Major Harris, from the very beginning of the effort to establish internal organization of the polyglot assemblage in the big compound, had stressed particularly the need for careful planning and coordination of any escape attempts. It could be of vital importance for everyone to get somebody out to carry information to our own forces about circumstances in this camp. There was in fact doubt as to whether or not our own forces were at that time even aware that American prisoners were being held in this village.

It would be helpful toward that purpose if several teams could be broken out at the same time, headed in different directions, at least at the outset. It was important in any event, that breakout be coordinated, since the enemy's security would certainly be intensified as soon as even one had gone. It was essential, too, that planning of separate ventures be coordinated to some extent, to avoid one venture interfering with another and also to preclude ill-prepared ventures, perhaps by persons lacking the skills, training and/or experience necessary to a reasonable chance of success.

By April 1, Flynn and I had worked out details of our plans, and were regarded by Harris and his committee as the number one team for such venture. Only one other serious escape proposal had been presented to the major; that by Navy Lieutenants Moritz and DeMasters. Since Flynn and myself both had particularly good background experience for the kind of foraging required to live off the land during the trek, Maj. Harris had wondered if it might be better strategy for each of us to take one of the others as a pardner. There was certainly some merit to that idea. But in the judgment of Moritz and DeMasters, as well as ourselves, it was outweighed by the fact that Flynn and I both felt quite capable of going on alone, if a situation developed that one of us was unable to continue, or if we became separated in the process of evading pursuit. Meanwhile, until time for departure, we would convey to the others all we possibly could of the necessary know-how. This included demonstrations of the palatability of grasshoppers, grubworms, rice-paddy crabs and other such uncommon delicacies when properly prepared under primitive circumstances.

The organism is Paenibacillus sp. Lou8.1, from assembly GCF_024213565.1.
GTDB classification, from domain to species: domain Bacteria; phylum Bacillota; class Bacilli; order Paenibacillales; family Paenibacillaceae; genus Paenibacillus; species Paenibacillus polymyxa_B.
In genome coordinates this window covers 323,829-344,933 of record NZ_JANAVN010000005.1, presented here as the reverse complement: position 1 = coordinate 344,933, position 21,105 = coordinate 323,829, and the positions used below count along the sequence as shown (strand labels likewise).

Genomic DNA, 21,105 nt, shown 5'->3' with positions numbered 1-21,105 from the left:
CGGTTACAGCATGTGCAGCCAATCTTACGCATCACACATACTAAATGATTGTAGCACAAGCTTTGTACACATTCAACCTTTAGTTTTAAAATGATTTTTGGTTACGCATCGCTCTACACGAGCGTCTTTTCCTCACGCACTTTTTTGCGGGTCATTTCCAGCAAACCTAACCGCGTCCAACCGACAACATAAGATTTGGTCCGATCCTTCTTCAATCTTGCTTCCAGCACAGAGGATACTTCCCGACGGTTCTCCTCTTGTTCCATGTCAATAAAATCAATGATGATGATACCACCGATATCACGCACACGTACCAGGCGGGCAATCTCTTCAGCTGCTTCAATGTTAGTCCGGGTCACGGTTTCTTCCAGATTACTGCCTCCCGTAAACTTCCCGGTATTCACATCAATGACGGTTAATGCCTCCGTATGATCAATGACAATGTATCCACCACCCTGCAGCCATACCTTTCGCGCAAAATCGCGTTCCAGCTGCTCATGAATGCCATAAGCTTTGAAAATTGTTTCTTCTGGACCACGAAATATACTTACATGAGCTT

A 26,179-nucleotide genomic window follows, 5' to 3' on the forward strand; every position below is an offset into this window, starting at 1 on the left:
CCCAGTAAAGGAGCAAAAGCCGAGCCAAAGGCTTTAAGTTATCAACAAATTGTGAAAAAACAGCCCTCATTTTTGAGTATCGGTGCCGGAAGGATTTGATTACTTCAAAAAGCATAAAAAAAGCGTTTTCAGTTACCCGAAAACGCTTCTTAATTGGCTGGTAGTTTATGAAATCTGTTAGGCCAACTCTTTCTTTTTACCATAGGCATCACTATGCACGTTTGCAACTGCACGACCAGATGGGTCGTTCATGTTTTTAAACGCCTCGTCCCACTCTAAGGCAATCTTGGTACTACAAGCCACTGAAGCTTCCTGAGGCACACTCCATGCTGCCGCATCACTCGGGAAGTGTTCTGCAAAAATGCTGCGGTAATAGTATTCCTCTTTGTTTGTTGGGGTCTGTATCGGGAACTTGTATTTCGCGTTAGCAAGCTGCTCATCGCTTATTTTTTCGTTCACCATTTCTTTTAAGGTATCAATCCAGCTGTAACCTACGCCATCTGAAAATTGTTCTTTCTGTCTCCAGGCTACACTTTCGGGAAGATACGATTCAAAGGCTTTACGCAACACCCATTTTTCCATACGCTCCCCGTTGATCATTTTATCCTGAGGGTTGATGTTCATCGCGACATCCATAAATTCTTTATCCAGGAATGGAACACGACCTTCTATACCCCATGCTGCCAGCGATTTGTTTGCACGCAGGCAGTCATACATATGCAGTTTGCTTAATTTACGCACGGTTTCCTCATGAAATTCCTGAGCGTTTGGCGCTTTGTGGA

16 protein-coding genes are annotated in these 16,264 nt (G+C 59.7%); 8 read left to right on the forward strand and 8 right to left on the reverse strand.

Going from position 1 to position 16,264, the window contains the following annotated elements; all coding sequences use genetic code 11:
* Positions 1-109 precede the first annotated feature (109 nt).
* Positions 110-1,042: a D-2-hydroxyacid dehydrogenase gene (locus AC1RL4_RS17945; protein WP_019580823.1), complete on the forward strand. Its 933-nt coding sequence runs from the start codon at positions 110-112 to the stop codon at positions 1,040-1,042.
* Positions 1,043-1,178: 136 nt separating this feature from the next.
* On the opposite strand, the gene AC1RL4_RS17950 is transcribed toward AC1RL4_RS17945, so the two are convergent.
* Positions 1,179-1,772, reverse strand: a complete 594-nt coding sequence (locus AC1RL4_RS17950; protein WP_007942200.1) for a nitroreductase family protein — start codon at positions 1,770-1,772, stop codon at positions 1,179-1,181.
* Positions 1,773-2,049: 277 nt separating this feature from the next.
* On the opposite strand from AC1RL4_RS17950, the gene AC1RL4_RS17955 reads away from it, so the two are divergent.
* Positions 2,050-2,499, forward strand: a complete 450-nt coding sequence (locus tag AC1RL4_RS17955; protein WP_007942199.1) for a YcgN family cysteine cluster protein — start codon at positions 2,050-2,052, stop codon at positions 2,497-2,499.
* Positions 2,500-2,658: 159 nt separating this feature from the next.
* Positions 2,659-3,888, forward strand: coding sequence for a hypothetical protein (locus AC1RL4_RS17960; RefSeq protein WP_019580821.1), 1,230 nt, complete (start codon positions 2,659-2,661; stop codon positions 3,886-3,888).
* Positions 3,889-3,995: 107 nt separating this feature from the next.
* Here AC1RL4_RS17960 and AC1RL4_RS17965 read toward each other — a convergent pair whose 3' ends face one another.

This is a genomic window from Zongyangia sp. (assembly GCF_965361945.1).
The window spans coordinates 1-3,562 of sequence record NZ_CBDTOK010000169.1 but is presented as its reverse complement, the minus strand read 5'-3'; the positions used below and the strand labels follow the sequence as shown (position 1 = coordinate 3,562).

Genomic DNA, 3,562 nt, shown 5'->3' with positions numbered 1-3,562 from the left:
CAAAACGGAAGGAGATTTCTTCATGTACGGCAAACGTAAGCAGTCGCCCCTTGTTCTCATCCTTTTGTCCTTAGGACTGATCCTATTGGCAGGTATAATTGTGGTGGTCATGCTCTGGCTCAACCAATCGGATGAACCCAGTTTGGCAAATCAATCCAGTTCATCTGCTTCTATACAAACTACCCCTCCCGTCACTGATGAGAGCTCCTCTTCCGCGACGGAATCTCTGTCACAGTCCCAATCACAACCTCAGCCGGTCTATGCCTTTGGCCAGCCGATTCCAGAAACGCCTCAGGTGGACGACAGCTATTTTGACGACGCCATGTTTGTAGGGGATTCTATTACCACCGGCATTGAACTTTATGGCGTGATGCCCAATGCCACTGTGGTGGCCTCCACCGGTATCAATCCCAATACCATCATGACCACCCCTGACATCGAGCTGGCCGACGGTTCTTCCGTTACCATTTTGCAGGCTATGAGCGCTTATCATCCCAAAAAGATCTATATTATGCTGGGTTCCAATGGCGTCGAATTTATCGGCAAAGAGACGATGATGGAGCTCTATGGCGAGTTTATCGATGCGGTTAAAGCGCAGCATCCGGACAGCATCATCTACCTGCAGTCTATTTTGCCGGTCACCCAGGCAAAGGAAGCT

Adequate of basic equipment was at hand for the four of us. The hatchets and knives forged shortly after establishment of the big compound were augmented now by compasses, matches crudely waterproofed with candle drippings, flints as additional fire starters and a slowly increasing supply of pig bladders for use either as canteens or water wings. From the memories of several Navy and Marine aviators, recalling longitude and latitude of specific targets or checkpoints, a map had been constructed which proved quite accurate as to both distance and direction to the coastal area which was deemed best suited for egress from North Korea.

With some 240 miles to travel, at an estimate of only 4 miles actual progress per day, as much as 6O days might be required to make it to that area. Therefore departure during the month of July offered the best combination of weather, foliage for concealment and availability of food. In the interim until then, we would be committing to memory as much as we possibly could about other prisoners in the camps and circumstances of our confinement and the enemy's purposes.